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Friday, December 2, 2022

The State of California Orders Les Moonves and Paramount to Pay $9.75 Million for Sexual Misconduct Related to State Employees

When a state investigation revealed that CBS and its senior leadership had covered up allegations of sexual misconduct against Mr. Moonves and, in the case of one executive, engaged in insider trading related to the allegations, CBS’s parent company, Paramount, and Mr. Moonves agreed to pay $9.75 million to settle the claims.

As part of the agreement, Paramount stated that it will contribute $7.25 million to a settlement fund. The amount Mr. Moonves will pay is $2.5 million. Paramount has also settled a shareholder lawsuit over the accusations, for $14.75 million.

In a statement, Paramount acknowledged that it had settled with the New York Attorney General’s Office. The studio made no admissions of wrongdoing or culpability in the process.

As one of the most publicised incidents of the #MeToo movement, Mr. Moonves resigned from CBS in September 2018 following allegations of sexual misconduct from multiple women. He has repeatedly denied any misconduct. Mr. Moonves’ attorney did not immediately reply to a request for comment.

The office of the New York attorney general stated in a press statement that its investigation had determined that the company’s leadership knew about the claims against Mr. Moonves and hid them for months before they became public.

The investigation conducted by the attorney general revealed that in November 2017, a captain with the Los Angeles Police Department alerted a CBS employee that the LAPD had received a sexual assault allegation against Mr. Moonves. The New York attorney general’s office claims that the captain cooperated with CBS for months as the network attempted to suppress media coverage of the complaint.

According to the attorney general’s report, an unnamed police captain texted a CBS staffer and Mr. Moonves’ personal lawyer that they would be the “first and only point of contact” for the inquiry. An investigating officer might “admonish” a complainant in the message to avoid commenting to the media.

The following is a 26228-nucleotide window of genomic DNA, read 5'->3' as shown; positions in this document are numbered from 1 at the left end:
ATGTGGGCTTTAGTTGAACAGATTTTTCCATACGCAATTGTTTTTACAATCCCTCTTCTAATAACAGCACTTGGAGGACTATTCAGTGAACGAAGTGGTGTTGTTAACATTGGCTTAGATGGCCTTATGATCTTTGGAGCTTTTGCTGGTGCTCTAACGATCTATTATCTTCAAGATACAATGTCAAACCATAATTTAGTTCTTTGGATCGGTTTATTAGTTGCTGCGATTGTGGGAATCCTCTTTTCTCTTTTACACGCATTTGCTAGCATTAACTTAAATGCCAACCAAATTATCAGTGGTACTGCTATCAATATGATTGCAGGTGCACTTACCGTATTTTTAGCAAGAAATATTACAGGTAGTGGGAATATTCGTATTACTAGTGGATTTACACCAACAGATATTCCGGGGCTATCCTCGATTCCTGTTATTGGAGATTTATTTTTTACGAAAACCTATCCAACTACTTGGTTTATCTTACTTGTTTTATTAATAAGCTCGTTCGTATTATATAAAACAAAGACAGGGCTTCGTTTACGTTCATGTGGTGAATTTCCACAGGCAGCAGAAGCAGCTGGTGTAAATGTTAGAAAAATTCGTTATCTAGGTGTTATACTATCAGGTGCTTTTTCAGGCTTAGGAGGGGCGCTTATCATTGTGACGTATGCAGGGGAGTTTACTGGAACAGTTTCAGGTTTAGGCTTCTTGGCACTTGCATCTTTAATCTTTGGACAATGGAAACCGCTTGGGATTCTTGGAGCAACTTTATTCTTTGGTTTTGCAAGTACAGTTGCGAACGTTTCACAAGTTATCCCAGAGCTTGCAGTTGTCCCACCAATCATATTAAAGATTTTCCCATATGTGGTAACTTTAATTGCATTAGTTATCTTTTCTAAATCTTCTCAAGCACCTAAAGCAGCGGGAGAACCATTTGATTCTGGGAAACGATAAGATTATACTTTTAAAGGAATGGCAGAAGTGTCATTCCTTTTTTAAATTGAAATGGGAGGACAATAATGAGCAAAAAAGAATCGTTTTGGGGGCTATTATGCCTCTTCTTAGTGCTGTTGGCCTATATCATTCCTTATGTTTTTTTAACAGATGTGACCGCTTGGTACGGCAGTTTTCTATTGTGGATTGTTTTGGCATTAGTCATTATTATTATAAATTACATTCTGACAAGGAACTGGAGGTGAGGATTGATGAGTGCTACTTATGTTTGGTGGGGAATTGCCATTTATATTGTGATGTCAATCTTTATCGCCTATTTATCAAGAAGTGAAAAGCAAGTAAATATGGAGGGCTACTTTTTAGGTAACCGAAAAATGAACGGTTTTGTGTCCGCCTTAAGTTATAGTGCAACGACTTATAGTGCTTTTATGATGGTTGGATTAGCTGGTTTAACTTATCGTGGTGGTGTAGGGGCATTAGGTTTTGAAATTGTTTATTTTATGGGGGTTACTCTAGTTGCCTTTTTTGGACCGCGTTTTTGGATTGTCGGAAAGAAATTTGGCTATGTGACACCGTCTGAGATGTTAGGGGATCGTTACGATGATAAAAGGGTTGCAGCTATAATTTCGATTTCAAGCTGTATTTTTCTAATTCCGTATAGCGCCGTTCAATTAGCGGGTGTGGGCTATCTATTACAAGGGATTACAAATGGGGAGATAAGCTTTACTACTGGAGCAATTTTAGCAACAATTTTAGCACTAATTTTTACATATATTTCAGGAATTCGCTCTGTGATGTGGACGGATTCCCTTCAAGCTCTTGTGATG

After receiving word of the captain’s activities from the New York attorney general, the Los Angeles Police Department issued a statement saying it had initiated its own inquiry into the retired officer’s behaviour.

According to the inquiry by the attorney general, in June of 2018, CBS allowed its former chief communications officer Gil Schwartz to sell millions of dollars’ worth of CBS shares with the company’s approval. Ms. James claimed that Mr. Schwartz’s actions amounted to insider trading since he was aware that the allegations against Mr. Moonves may cause a decline in the stock price of the firm. In 2020, Mr. Schwartz passed away.

Mr. Moonves’s resignation was a surprising about-face for a CEO who helped propel CBS to the top spot among television networks. Since a story by investigative journalist Ronan Farrow detailing six women’s allegations of sexual harassment against Mr. Moonves was published in The New Yorker in July 2018, Mr. Moonves had been under enormous pressure. A subsequent piece by Mr. Farrow in the magazine highlighted allegations against Mr. Moonves by six other women.

After Mr. Moonves was found guilty of “willful and substantial misfeasance,” “violation of company regulations,” and “breach of his employment contract,” in December 2018, the business announced his dismissal.

David Faber
I am a Business Journalist of The National Era
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